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Jack & Donna

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  1. Lowered price: $56,000 with everything listed/shown. If there are parts you don’t need or want, we can remove them and deduct from the price. For example, the solar systems (panels, batteries, inverter, etc) would be worth several thousand dollars for us to keep.
  2. noteven - Still no reports from vets but here’s the thread where I posted your question. Lots of math and theory, if you’d like to see it. One poster mentioned a thermostat problem with his presumably stock configuration. I posted detailed photos of our modifications. https://www.steelsoldiers.com/threads/60-000-btu-heater-in-m1079.201451/#post-2346829
  3. As long as you’ve got plenty of diesel, the 60,000 BTU military heater should handle just about anything. (No need to run truck’s engine but this heater is diesel powered with an electric fan.) We picked this truck up outside of a base in Fairbanks, Alaska. This LMTV had been special ordered for severe cold since it was presumably meant to be used in or near the Arctic Circle. Fresh water tanks, pump and filter are under the bottom bunk. Weak point would be the grey water system. Those tanks are outside, under the habitat and use a bilge pump. We’ve just run water through it periodically to prevent the pump from freezing. Another work around would be a simple drain hose to bucket. Hubby remembers camping with temps in the teens. I’ll ask around and see if I can get a number from veterans who have been stationed in cold places.
  4. We’re back in the Phoenix area. Truck is back on the market.
  5. More photos and info posted on the Expedition Portal forum: https://expeditionportal.com/forum/threads/2000-lmtv-m1079a1-on-ebay.219124/
  6. I’ve heard the LMTVs are much smoother than the old deuce and a half. I find our LMTV rides plenty smooth with the air ride cab and huge tires shrugging off potholes. We air down to cross country mode when off-road so it’s smoother than our Subaru Forester on washboard. Not “your father’s Oldsmobile” on the highway but I’ve ridden in pickup trucks that were terrible by comparison. We usually run about 70-74 psi on-road. The full 95 psi would be rough but we’re not carrying enough weight to need high pressure.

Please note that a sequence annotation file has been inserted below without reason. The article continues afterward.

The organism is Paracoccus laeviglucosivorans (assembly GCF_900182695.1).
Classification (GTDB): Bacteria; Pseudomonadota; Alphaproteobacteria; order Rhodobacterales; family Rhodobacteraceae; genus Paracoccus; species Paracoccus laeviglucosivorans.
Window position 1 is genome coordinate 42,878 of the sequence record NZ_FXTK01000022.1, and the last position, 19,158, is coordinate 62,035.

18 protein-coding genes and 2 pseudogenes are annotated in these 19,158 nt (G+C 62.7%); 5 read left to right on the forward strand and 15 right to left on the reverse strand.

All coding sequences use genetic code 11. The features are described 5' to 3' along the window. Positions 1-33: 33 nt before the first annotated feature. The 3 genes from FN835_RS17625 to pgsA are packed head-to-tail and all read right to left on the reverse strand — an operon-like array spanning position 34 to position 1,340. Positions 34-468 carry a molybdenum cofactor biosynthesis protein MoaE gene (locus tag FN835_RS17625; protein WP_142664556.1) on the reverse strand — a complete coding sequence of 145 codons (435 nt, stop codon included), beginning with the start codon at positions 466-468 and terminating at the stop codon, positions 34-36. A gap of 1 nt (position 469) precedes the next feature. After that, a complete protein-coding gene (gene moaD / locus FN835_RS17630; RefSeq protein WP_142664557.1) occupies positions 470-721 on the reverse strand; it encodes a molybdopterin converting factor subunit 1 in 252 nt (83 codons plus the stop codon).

7. Back on market 2/18/21 US military vehicle, original camo paint (CARC), equipped for cold weather Caterpillar 3126 diesel engine; Allison 7 speed automatic transmission; 4x4 ABS; Central Tire Inflation System - driver controls tire pressure from cab Tire-Safeguard Tire Pressure Monitoring System (shows psi & temp for each tire) Cab has air ride for comfort; Snorkel behind driver; Turning radius 35 ft wall to wall Rear Locker 2:87 Gears then speedometer recalibrated by Cat Engine flashed to 330 hp by Cat (stock was 275 hp) Top speed was approximately 74 mph after regearing but we did not do a top speed run after increasing horsepower. Habitat runs on solar, generator, plug-in electric or combination using hybrid inverter. 24V Solar system professionally designed and inspected: 4 Panasonic HIT 325W solar panels = 1300W; IronRidge mounting hardware 4 Victron Super Cycle AGM batteries 12V/230AH wired for 24V* Victron MultiPlus Charger & Hybrid Inverter, battery monitor, MPPT Victron BMV-702 temp sensor; VE.Bus Smart Dongle Victron app allows detailed monitoring and control from smartphone or tablet Blue Sea: AC panels, fuse blocks, etc; 4/0 AWG 6 Military Batteries (6TAGM): 4 for chassis + 2 for habitat’s 12V Renogy 100 Watt 12V Monocrystalline Solar Kit (brings total solar to 1400W) Generator: Honda EU2000T1A1 model 659820 with Hour Meter/Tach added Progressive Industries Electrical Management System HW50C w/Smart Surge Protection RV electric plug Could also be used as a portable solar/battery backup for home/office. Should run your home frig/freezer/TVs/computers/etc (check specs). 60,000 BTU diesel fired heater for habitat; Blackout window shades Nature's Head waterless composting toilet; Gray water tanks under chassis Fresh water tanks under bottom bunk: 39 gal main + 7 gal reserve & room for MUCH more 11 gal water heater (uses solar power or military diesel fired heater) Thermostatic mixing valve for shower faucet Shower base: 32x34” Sterling by Kohler (small residential) Delta SS gooseneck faucet; SS sink; Culligan whole house water filter Norcold refrigerator; Toshiba microwave; Stone Coat (epoxy) Countertop Induction cooktop & butane stove are portable for cooking indoors or outdoors Froli STAR modular bed systems with adjustable head rests Heated mattress pads; Tablet holder above top bunk Honeywell portable air conditioner in habitat Smoke detector; Carbon monoxide detector; Fire extinguishers in cab and habitat Cellular signal booster (multi-band, omni antenna) Stow N Go GlowStep (folding aluminum steps); 3M Safety Tread Exterior storage boxes; Auxiliary fuel tank; Hella trumpet horn Custom trailer hitch added below military pintel Custom bicycle rack (adjustable) with winch for heavy e-bikes Miscellaneous tools & spares included Spare tire assembly on hydraulic arm Cab tilts forward for engine access (hydraulic lift with manual backup) Wireless 4 camera system with 7" monitor (cameras mounted top & bottom, front & rear) Dash cam; Phone/tablet holder for driver (GPS use, etc.) QDP Ceramic window tint by Global Window Films Floor & Tunnel Shield - heat & sound insulation under cab Diesel fired heater preheats engine & cab; electric engine heater also Key-switch added to starter; Keys made for cab doors The military paid $230,363 when purchased new. More expensive than most LMTVs because it’s got the 1079 “van” box, the cold weather package and it’s an A1 model with ABS, improved reliability, etc. We purchased this truck near Fairbanks with 1359 miles on it (seller is its first civilian owner) then serviced the chassis, equipped the habitat and explored Alaska. Shipped to Seattle, drove to New Orleans then to San Diego. Currently near Phoenix, has a little over 16,000 miles. We have not had any breakdowns. Most of our overlanding was done in the desert Southwest (National Forests, BLM, State Trust Land, etc.) Truck and habitat were continually fine-tuned and maintained by experienced full-time RVers. Attention getter, great for promotional use. Delivery negotiable. * “4 Victron Super Cycle AGM batteries 12V/230AH wired for 24V” 4 x 230 = 920AH total 12V rating, however, these are wired 24V (which is more efficient) therefore 460AH. This does not include the 4 military/chassis batteries, nor the 2 additional military batteries on the 12V solar system. 12V system runs habitat water pumps, exhaust fan, some LEDs, 12V outlets, etc. 24V system uses the hybrid inverter to run microwave, water heater, mattress warmers, electric sockets, etc. $56,000 with everything listed/shown. If there are parts you don’t need or want, we can remove them and deduct from the price. For example, the solar systems (panels, batteries, inverter, etc) would be worth several thousand dollars for us to keep.